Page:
Muslim inter-ethnic relations:
I have been part of a number of American Muslim communities and most of them have also been some of the most ethnically diverse communities with I have been involved. On too many occasions, I have witnessed conflict between ethnic groups stemming from a lack of knowledge and empathy with the the history of other groups. It is easy to believe that Islam levels the playing the field between us, as we are all equal before Allah. But also remember that Allah asks us whether the blind are equal to the seeing (13:16), points out that physical strength and earning power endow greater responsibility (4:34), and tells us we were made different so we may know each other (49:13), so we must be aware, respectful, and compassionate about the differences between one another.

Nihal Khan

I am a twenty-three year old American of Indian origin. As a young person who has worked as an assistant Imam, prison chaplain, youth director and community organizer, I feel that many Muslim communities are struggling with creating a common Muslim-American identity which strikes a balance between being inclusive of one’s cultural heritage while also removing a sense of hierarchical exclusivity. As if one culture is better than the other. On one hand many Muslim youth know nothing about where their roots are from while on the other end there are those that elevate their culture over that of others. The reality is that one’s cultural heritage is part of one’s identity.

I would be love to see Muslim youth begin to learn and appreciate the history and language of their cultures. Knowing that will truly help them discover their identity and perhaps help them grow in their faith.

I feel that the solution to fixing issues of cultural superiority in our communities will come from creating programs and events where Muslim youth can learn about their cultural heritage as well as that of others will be very beneficial to them. Secondly, creating initiatives where youth of various cultural backgrounds can work together and learn about each others’ cultural heritage is necessary.  Learning to appreciate the other will be direly needed in fixing this issue in our communities.

Muhga ElTigani 

This 23 year old Sudanese American answers our questions:

What has been your involvement or leadership in the Muslim community?
During High School, I was the Islamic Studies teacher for girls aged 10-12 girls  at Al-Furqan Masjid. During my senior year, I participated and won first place overall at at the Muslim Interscholastic Tournament (MIST) held at the University of Pennsylvania which allowed me to befriended many Penn MSA members who would later become my closest friends and mentors. My early connection to the Penn MSA led me to pursue leadership positions right away on the MSA executive board. I served three terms, first as the Islamic Education Co-Chair, then as a Social co-chair and finally as the first African American female President of Penn MSA. I helped create the Board Council adding ten more leadership positions to meet the growing needs of the Penn MSA. The executive board and I focused on uniting the Muslim community on and off campus and the broader Penn community as well as record the rich history of the Penn MSA amongst other goals. I also found it important to make the MSA more systematic so that the next President could hit the ground running without worrying about as many tedious problems from the previous term. Now, that I have graduated, I am constantly getting updates on the amazing progress the new board has achieved and I am very proud. One of  my biggest hopes is that MSAs across the country continue to grow and create manful relationships with their communities.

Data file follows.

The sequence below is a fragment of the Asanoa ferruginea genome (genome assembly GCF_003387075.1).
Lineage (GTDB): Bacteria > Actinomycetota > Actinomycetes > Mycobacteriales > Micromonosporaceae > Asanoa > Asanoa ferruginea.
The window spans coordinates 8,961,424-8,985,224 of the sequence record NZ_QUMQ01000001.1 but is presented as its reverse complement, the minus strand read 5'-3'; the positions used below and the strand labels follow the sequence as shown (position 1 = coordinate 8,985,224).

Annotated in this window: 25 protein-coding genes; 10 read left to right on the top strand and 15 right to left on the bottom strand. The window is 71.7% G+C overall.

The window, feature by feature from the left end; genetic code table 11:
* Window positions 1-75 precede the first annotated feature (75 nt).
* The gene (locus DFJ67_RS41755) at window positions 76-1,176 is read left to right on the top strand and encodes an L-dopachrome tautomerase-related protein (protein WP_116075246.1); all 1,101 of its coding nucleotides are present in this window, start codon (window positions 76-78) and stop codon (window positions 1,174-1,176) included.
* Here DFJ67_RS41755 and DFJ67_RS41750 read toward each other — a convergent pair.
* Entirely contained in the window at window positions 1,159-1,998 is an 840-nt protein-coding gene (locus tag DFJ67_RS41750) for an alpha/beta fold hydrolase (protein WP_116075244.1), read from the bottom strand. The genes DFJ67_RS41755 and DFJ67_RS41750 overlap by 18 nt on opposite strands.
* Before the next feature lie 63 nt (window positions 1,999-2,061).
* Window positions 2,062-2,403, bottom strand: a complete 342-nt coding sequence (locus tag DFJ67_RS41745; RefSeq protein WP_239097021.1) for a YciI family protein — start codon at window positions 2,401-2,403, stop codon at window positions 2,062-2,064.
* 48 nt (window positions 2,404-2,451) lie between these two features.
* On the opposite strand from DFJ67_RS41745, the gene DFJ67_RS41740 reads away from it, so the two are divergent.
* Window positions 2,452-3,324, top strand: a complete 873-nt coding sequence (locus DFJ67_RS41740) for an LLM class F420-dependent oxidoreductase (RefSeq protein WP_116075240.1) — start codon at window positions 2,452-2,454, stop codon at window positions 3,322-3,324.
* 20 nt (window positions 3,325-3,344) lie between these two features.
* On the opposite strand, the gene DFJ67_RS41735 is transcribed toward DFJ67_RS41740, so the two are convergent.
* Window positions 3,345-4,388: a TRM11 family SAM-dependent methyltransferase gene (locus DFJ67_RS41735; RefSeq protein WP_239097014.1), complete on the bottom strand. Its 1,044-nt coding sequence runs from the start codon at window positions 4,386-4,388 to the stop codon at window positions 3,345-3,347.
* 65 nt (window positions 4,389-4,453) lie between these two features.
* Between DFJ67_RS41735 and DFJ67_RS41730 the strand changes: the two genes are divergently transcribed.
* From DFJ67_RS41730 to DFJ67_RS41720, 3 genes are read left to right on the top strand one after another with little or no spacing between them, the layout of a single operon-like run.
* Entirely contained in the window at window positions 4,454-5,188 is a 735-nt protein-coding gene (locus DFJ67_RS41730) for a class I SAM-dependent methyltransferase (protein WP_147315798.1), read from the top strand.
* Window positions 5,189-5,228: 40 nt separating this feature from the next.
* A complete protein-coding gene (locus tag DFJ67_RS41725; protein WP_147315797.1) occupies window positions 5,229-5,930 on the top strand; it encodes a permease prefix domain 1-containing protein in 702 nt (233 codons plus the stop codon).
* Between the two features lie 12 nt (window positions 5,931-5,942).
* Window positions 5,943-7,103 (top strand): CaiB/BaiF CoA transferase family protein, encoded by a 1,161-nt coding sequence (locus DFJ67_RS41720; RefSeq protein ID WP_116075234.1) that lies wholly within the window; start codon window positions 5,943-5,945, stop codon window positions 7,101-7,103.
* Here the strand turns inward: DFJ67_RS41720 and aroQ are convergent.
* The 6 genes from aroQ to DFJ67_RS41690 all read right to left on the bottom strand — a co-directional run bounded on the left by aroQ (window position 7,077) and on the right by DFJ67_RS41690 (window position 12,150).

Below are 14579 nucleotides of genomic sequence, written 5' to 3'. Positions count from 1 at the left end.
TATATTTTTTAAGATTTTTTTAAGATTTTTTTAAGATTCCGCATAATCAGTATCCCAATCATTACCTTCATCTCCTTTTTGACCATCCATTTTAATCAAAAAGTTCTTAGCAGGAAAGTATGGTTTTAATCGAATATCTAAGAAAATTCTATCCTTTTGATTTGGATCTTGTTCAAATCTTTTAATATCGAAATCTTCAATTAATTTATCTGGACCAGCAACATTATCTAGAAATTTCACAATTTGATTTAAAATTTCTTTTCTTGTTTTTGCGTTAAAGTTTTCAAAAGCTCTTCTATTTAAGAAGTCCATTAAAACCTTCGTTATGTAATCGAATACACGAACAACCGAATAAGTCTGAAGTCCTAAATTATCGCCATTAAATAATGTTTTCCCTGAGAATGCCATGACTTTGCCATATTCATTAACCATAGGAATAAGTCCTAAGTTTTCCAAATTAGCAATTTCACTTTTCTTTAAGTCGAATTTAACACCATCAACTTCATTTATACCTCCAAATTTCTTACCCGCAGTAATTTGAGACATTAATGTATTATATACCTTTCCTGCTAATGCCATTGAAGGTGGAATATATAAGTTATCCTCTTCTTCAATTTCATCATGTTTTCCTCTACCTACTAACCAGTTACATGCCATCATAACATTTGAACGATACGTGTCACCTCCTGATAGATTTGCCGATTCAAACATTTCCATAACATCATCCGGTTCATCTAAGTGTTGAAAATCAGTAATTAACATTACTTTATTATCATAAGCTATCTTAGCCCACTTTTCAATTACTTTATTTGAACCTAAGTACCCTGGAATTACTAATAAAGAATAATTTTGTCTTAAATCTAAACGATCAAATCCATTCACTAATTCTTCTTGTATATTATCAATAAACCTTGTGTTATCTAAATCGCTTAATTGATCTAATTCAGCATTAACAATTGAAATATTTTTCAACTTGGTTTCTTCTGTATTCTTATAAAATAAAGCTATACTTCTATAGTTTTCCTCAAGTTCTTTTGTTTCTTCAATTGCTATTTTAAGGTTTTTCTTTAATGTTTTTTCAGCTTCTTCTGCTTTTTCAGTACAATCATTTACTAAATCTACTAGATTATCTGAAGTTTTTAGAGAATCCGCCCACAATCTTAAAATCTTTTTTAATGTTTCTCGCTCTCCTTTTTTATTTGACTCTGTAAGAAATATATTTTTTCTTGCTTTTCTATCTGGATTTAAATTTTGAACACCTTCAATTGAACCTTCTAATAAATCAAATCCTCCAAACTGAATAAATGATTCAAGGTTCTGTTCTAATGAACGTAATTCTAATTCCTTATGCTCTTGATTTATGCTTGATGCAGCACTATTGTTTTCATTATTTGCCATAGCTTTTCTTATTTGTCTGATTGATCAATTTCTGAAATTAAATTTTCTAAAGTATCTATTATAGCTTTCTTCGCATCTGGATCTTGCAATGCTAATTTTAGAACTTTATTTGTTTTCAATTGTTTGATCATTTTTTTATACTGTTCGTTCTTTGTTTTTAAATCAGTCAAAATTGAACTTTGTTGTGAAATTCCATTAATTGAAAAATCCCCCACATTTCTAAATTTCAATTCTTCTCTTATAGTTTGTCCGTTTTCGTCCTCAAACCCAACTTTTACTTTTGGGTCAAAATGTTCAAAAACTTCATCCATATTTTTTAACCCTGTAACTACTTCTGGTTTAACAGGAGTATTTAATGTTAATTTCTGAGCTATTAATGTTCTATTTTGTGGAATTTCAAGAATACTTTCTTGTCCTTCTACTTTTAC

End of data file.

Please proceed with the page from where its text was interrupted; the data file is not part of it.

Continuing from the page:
What are your thoughts on the future Muslim inter-ethnic relations?  
I grew up with an immigrant Sudanese community. The masjid that my family attended was also filled with other immigrant communities.  Although, it was a diverse environment, people usually grouped with people of their own ethnicity. I can relate because I understand the peaceful familiarity that comes with being around people of your own culture but I had hoped that the groups would intermingle. As the years pass, I find that the more accustomed people became to the United States the more intermingling I saw in the Masjid.
I also find that the challenges within our communities are times of greatest Muslim inter-ethnic conflict. 9/11 brought my  Muslim community regardless of ethnic background together to discuss this tragedy. Currently, the political struggles of the Muslim World unite Muslims in America as we pray for a better and safer ummah around the world.